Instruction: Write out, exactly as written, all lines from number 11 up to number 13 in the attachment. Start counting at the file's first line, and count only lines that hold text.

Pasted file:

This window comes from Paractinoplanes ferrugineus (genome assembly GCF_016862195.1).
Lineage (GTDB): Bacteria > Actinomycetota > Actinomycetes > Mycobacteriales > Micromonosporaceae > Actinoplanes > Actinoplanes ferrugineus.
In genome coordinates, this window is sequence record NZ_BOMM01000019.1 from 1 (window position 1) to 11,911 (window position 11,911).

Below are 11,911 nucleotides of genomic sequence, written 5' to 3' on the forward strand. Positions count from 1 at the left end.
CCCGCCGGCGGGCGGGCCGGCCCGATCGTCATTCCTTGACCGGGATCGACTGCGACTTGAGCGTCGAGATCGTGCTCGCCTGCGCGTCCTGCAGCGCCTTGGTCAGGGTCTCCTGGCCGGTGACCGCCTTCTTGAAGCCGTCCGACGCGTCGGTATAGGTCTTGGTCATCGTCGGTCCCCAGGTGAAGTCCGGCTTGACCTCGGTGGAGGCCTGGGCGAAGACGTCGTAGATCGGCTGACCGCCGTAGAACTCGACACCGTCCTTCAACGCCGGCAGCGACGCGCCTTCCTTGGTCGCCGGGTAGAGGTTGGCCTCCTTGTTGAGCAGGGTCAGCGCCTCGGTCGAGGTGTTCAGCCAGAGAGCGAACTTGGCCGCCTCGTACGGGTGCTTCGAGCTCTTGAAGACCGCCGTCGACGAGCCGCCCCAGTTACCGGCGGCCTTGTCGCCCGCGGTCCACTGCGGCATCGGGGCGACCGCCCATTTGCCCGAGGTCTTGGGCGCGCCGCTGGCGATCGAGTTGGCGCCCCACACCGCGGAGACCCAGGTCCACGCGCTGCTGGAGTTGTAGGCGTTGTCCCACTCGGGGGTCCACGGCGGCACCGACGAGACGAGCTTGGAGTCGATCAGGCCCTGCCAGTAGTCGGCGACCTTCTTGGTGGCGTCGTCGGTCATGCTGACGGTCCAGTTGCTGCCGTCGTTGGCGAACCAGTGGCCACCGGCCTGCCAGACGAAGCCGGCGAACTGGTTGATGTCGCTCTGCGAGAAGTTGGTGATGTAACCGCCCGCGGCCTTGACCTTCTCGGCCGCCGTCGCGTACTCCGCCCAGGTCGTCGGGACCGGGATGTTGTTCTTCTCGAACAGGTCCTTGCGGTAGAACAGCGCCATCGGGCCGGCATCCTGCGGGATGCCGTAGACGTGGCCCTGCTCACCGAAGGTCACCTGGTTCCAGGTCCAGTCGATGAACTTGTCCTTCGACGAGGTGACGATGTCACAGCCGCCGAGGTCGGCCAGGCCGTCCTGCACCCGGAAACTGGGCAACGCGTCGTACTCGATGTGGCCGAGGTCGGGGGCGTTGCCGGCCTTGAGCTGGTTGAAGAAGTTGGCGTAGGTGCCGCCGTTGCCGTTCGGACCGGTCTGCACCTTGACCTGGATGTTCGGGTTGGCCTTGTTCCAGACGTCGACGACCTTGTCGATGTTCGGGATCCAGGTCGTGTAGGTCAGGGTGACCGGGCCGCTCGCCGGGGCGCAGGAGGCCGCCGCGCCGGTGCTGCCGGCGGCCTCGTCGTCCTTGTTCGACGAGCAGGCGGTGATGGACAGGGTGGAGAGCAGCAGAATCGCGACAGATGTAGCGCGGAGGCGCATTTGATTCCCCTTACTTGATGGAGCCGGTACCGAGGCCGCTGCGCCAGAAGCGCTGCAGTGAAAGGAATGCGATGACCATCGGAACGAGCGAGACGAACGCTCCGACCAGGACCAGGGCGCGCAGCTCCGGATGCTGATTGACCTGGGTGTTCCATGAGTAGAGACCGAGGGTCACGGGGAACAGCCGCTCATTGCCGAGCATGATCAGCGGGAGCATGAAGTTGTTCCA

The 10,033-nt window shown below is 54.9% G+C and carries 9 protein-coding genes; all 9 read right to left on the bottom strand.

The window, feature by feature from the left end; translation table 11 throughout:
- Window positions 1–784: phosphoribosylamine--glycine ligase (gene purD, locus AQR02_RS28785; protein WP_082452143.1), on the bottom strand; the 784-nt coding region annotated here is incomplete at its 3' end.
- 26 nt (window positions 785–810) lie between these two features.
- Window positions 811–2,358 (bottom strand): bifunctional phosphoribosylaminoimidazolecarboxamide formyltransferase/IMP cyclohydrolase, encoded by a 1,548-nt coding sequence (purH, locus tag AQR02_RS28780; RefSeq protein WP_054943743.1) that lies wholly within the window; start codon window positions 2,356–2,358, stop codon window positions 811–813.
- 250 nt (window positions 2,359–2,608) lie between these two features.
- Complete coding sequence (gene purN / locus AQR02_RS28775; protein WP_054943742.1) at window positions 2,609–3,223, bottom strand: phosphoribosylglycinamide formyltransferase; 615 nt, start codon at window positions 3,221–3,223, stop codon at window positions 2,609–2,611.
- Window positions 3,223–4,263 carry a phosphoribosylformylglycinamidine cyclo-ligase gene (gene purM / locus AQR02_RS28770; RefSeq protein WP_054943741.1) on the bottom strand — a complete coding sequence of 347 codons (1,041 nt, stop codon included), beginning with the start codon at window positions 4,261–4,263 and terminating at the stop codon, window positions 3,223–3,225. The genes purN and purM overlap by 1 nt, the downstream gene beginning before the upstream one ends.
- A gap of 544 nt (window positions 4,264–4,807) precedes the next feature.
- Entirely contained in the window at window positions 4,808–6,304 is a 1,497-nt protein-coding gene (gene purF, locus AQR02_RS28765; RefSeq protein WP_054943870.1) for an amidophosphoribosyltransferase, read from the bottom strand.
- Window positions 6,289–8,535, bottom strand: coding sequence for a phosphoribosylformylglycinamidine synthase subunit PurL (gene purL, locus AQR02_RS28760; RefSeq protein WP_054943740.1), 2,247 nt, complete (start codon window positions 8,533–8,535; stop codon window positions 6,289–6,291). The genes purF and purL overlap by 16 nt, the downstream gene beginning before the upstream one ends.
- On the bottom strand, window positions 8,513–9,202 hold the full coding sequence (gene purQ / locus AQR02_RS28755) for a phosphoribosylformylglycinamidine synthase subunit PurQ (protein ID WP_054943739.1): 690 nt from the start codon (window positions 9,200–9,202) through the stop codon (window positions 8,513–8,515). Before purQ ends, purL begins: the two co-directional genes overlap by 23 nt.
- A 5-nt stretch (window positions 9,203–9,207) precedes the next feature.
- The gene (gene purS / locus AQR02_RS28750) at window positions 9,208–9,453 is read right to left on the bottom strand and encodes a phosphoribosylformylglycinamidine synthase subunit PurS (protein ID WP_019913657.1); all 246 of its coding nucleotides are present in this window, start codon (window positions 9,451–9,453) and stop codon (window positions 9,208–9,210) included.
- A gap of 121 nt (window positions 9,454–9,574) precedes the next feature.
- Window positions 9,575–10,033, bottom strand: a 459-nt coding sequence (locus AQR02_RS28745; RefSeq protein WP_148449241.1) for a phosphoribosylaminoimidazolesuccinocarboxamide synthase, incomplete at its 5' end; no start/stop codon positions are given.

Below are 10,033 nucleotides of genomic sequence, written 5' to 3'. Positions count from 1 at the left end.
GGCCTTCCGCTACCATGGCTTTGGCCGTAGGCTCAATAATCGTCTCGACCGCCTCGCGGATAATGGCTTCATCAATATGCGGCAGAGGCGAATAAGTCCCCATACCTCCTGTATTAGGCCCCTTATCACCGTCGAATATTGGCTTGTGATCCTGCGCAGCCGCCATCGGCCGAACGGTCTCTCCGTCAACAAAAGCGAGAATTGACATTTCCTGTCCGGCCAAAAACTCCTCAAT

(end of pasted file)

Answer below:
- 250 nt (window positions 2,359–2,608) lie between these two features.
- Complete coding sequence (gene purN / locus AQR02_RS28775; protein WP_054943742.1) at window positions 2,609–3,223, bottom strand: phosphoribosylglycinamide formyltransferase; 615 nt, start codon at window positions 3,221–3,223, stop codon at window positions 2,609–2,611.
- Window positions 3,223–4,263 carry a phosphoribosylformylglycinamidine cyclo-ligase gene (gene purM / locus AQR02_RS28770; RefSeq protein WP_054943741.1) on the bottom strand — a complete coding sequence of 347 codons (1,041 nt, stop codon included), beginning with the start codon at window positions 4,261–4,263 and terminating at the stop codon, window positions 3,223–3,225. The genes purN and purM overlap by 1 nt, the downstream gene beginning before the upstream one ends.